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dc.contributor.advisor Pimm, Stuart
dc.contributor.author Gillingham, Angela
dc.date.accessioned 2008-04-25T15:38:25Z
dc.date.available 2008-04-25T15:38:25Z
dc.date.issued 2008-04-25T15:38:25Z
dc.identifier.uri http://hdl.handle.net/10161/538
dc.description.abstract The wild turkey (Meleagris gallopavo) is an invasive species currently causing heated debate in California. Not only is there a question as to whether or not the bird is actually invasive, as a very similar species of wild turkey was present in California about 10,000 years ago, but there is considerable dissent over whether or not turkeys actually cause any ecological damage. I conducted this study under the auspices of the California State Department of Parks and Recreation (DPR) in order to address the potential impact of wild turkeys on habitat selection in native ground-dwelling avifauna, using the California quail (Callipepla californica) as the basis for comparison. Results show that both turkeys and quail are significantly selective about their preferred habitat types (p < .01). Results also demonstrate that turkeys and quail are coexisting within the same macrohabitat types without significant detrimental effects on either bird. The birds utilize very different microhabitat types, and given the size difference between them, it is highly unlikely that turkeys will begin to occupy the dense, bushy vegetation preferred by quail. Turkeys also appear to have narrower preferences for both microhabitat and macrohabitat than quail, and are therefore limited in the areas they can colonize. There is a great deal of dietary overlap, however both birds have such diverse feeding preferences that barring any extraordinary environmental disasters, it is also unlikely that turkeys will monopolize available food sources. en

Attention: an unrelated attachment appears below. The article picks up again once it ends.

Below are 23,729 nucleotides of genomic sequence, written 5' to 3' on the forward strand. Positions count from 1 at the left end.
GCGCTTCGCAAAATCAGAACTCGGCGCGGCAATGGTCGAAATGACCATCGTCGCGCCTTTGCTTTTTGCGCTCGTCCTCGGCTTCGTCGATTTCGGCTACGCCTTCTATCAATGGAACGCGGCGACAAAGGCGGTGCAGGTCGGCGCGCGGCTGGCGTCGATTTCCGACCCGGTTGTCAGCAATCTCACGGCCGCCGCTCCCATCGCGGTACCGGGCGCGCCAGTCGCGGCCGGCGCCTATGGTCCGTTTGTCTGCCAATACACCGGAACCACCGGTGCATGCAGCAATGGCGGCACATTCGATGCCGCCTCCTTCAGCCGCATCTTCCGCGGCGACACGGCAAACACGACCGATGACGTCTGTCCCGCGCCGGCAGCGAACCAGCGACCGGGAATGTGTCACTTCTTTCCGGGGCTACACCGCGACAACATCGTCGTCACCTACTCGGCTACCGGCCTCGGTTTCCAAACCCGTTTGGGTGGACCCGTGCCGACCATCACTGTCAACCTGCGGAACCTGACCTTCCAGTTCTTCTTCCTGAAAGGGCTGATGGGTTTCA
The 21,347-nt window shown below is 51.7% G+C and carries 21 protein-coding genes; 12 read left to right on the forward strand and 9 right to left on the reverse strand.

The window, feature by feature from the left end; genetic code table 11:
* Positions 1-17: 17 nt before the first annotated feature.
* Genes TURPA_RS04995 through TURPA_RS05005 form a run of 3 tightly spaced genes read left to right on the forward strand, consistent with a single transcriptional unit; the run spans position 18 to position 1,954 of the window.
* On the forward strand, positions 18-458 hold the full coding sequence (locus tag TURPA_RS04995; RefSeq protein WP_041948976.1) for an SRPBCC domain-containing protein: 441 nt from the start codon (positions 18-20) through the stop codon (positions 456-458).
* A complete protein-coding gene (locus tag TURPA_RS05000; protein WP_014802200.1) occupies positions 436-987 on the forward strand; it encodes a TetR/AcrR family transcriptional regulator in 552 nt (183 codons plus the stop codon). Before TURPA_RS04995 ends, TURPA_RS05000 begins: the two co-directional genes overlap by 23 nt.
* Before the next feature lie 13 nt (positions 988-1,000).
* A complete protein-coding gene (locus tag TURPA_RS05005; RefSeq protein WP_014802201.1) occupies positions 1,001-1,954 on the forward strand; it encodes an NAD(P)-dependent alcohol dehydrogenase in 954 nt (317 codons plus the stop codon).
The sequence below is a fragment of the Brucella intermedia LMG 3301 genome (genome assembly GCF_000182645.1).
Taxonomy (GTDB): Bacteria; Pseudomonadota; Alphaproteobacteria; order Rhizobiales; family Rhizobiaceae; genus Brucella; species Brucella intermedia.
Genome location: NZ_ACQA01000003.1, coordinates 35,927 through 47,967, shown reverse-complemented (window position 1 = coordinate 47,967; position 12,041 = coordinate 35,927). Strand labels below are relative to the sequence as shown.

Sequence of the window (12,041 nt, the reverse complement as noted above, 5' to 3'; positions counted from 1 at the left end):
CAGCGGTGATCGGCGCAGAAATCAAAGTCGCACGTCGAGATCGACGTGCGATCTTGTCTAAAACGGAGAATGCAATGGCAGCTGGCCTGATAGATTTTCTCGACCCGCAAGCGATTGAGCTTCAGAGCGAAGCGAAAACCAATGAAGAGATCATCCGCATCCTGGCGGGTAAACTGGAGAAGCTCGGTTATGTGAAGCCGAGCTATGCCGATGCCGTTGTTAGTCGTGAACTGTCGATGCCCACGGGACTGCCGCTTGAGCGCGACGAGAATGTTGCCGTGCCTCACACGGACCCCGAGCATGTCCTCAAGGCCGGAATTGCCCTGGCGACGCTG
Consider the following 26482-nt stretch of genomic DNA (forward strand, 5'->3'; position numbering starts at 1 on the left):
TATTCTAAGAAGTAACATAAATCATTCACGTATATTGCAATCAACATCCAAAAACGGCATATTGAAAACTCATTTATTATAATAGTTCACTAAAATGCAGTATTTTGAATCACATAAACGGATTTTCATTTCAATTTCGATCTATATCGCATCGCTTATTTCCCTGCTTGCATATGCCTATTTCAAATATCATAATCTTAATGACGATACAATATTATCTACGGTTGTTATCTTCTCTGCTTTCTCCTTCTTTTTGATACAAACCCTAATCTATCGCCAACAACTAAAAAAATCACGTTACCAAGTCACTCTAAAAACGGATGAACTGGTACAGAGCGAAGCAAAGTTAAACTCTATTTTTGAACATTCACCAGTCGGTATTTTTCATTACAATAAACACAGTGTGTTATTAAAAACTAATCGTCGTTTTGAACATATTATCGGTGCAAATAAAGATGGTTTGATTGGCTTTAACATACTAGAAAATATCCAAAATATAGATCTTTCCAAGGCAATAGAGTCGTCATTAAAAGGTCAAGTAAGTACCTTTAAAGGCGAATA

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dc.subject wild turkey en
dc.subject quail en
dc.subject invasive species en
dc.subject California en
dc.subject wildlife management en
dc.title Gobbling Up Habitat? Impact of Wild Turkeys on Native Bird Habitat Selection en
dc.type Masters' project
dc.department Nicholas School of the Environment and Earth Sciences

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